In April this year, the Grand Mufti of Egypt, Shaykh 'Ali Gomaa, told an interviewer what he meant as a flat statement of fact: that there are no female heart surgeons, as such work required strength and other capabilities that no woman possesses. He put it this way:
"You may have noticed that there is not a single female heart surgeon in the world... It's amazing. It's peculiar. Why do you think that there are none? Because it requires great physical effort -- beyond what a woman is capable of. That's in general. Along comes a woman who challenges this, and she succeeds in becoming a surgeon. But she is one woman among several million male surgeons."
Now even a child could have carried out a simple Google search and realized that there are countless female surgeons and many female heart surgeons. It would not have taken long to find, for example, the US Association of Women Surgeons, which includes heart surgeons -- and that would have settled his hash. But apparently deep-seated, pre-formed judgements about women's abilities prevented Gomaa from using whatever powers of reasoning and intelligence he may possess.
Sadly, there often seems a profound absence of scientific probing within the Muslim world.
It seems reasonable to assume that levels of intelligence are pretty well the same around the world, regardless of race, gender, or religious affiliation. As human beings, we share the same brainpower, just as we share all other physical functions. Mercifully, earlier views of racial inequality have in most places been replaced by a more fact-based understanding of human characteristics. Today, theories put forward in the last two centuries of a supposed "racial supremacy" of white people have been happily discarded. In democratic societies, white supremacists are universally loathed.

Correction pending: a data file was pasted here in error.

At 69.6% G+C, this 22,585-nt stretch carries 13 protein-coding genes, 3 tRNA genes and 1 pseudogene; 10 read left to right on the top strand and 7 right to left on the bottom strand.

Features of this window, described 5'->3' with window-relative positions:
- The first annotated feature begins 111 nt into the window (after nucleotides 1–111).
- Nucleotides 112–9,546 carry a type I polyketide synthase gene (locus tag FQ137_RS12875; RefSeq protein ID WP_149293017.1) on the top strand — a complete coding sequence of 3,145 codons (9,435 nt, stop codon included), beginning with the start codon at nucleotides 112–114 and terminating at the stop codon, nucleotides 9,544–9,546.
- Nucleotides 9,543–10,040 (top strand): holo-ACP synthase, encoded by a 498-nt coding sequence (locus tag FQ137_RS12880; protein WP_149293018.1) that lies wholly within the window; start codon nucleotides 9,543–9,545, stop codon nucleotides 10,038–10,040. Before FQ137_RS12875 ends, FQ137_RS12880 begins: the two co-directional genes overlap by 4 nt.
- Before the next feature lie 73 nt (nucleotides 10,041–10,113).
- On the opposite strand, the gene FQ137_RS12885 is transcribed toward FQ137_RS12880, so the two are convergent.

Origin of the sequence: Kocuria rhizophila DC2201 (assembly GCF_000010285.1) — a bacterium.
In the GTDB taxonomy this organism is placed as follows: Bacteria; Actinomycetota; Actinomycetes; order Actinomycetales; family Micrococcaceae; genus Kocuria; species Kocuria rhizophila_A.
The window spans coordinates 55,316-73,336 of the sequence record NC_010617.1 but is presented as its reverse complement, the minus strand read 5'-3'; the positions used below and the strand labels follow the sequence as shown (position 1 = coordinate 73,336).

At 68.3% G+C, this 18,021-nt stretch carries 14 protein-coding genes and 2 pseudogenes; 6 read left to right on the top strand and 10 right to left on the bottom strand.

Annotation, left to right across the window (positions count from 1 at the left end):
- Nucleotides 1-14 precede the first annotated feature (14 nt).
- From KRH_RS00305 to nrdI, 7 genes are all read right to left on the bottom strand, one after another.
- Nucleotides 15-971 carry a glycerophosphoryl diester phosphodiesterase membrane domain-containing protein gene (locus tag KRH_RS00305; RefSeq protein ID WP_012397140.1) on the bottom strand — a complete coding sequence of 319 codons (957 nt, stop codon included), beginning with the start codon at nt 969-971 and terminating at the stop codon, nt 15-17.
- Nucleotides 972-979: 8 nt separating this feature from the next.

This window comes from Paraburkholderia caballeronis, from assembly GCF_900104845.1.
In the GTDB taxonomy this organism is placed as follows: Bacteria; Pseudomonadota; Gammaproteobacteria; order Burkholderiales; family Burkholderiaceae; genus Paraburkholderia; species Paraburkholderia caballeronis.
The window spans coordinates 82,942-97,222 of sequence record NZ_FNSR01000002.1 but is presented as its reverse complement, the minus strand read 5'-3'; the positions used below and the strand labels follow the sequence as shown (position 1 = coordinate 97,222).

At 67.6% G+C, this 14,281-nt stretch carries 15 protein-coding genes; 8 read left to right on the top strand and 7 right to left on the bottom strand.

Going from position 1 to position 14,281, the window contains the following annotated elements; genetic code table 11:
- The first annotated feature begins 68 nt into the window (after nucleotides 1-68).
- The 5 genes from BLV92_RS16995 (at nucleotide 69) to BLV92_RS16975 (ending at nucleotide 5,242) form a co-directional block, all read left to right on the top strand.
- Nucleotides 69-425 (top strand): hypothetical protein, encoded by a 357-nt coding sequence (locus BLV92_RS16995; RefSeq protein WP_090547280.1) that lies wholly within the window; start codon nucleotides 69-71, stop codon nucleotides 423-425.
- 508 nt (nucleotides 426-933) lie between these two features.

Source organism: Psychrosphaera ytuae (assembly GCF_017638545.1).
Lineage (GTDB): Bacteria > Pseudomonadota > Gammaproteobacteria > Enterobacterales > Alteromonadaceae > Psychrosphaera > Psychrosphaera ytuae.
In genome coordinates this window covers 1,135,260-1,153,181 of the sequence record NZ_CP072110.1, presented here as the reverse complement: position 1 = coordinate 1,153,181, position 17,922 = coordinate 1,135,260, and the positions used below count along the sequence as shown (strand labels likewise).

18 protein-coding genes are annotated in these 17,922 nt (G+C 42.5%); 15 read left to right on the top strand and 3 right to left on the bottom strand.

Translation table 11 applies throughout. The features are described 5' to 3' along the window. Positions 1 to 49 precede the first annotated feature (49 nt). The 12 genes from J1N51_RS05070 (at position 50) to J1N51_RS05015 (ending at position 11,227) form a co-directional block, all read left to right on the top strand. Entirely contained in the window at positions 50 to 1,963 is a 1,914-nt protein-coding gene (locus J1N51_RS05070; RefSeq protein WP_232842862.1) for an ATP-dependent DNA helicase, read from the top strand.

In the OECD's 2015 PISA science results, seven out of the top ten countries, based on achievements at school level, were in the Far East -- including Japan and China, with Korea at eleven. The United States was number 25. In mathematics, the results were even more striking: the top seven countries ranged from Singapore to Korea, with the United States at 39, well below most European nations. While such results show that Asian students are indeed intelligent, there is a price to pay for those outstanding results. Students put in long school days and long school years, and live regimented lives. Recently, Chinese, Japanese and other educators have found that rote learning and endless drills produce high achievers without creativity, originality, or the ability to think for themselves. Often, as we shall see, rote learning in the Middle East seems to lead to poor educational outcomes.
For all that, we are all aware that different nations, different cultures and different religions achieve varied and even conflicting levels of intellectual achievement. The Western democracies, including Israel, have for some time now been the highest achievers in fields such as science, technology, medicine, information technology, astronomy and the exploration of space, as well as in modern academic disciplines such as sociology, anthropology, critical history, economics, analytical politics, statistics, and unbiased religious studies, among others. Western academic standards of rationality and objectivity have been behind most of those achievements. Sadly, many scholars in Western countries, not least the US, have abandoned even a semblance of neutrality on and off campus, following a deep politicization of many humanities subjects, above all the Middle East and related studies.
What follows has nothing to do with race or ethnicity. It is a discussion of why some cultures (in several forms) appear to have remained in high levels of ignorance and underachievement, and those cultures sometimes appear to include the culture of the religion of Islam, regardless of where it is practiced. Muslims belong to just about every ethnic group in the world, so it will be clear that concerns about their religion and culture (or cultures) are totally apart from race. Rather, they seem to stem from a widespread lack of literacy, opportunities for education and exposure to questioning, as well as to a wide range of ideas. Of course, if one is convinced that questioning might cause one to burn in hell forever, that could also be an impediment.